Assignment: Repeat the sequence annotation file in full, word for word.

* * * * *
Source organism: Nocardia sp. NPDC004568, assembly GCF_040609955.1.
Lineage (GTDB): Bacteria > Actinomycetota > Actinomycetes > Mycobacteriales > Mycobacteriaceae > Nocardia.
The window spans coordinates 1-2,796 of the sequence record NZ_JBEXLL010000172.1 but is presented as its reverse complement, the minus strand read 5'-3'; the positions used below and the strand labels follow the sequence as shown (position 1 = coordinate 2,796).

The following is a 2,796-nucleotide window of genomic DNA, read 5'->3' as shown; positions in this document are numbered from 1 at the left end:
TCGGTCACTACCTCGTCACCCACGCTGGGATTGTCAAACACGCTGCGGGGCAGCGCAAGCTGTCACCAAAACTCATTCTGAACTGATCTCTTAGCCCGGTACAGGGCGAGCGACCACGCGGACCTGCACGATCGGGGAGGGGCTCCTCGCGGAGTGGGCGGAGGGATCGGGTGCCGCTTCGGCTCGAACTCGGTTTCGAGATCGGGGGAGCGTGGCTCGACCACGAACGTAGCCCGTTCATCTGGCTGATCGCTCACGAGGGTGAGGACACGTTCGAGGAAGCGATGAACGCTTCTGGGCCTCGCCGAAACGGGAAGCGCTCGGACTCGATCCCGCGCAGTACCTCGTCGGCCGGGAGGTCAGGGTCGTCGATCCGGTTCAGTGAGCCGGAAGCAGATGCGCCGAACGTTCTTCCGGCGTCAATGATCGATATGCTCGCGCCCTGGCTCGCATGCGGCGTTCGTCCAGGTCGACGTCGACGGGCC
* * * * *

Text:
Source organism: Nocardia sp. NPDC004568, assembly GCF_040609955.1.
Lineage (GTDB): Bacteria > Actinomycetota > Actinomycetes > Mycobacteriales > Mycobacteriaceae > Nocardia.
The window spans coordinates 1-2,796 of the sequence record NZ_JBEXLL010000172.1 but is presented as its reverse complement, the minus strand read 5'-3'; the positions used below and the strand labels follow the sequence as shown (position 1 = coordinate 2,796).

The following is a 2,796-nucleotide window of genomic DNA, read 5'->3' as shown; positions in this document are numbered from 1 at the left end:
TCGGTCACTACCTCGTCACCCACGCTGGGATTGTCAAACACGCTGCGGGGCAGCGCAAGCTGTCACCAAAACTCATTCTGAACTGATCTCTTAGCCCGGTACAGGGCGAGCGACCACGCGGACCTGCACGATCGGGGAGGGGCTCCTCGCGGAGTGGGCGGAGGGATCGGGTGCCGCTTCGGCTCGAACTCGGTTTCGAGATCGGGGGAGCGTGGCTCGACCACGAACGTAGCCCGTTCATCTGGCTGATCGCTCACGAGGGTGAGGACACGTTCGAGGAAGCGATGAACGCTTCTGGGCCTCGCCGAAACGGGAAGCGCTCGGACTCGATCCCGCGCAGTACCTCGTCGGCCGGGAGGTCAGGGTCGTCGATCCGGTTCAGTGAGCCGGAAGCAGATGCGCCGAACGTTCTTCCGGCGTCAATGATCGATATGCTCGCGCCCTGGCTCGCATGCGGCGTTCGTCCAGGTCGACGTCGACGGGCC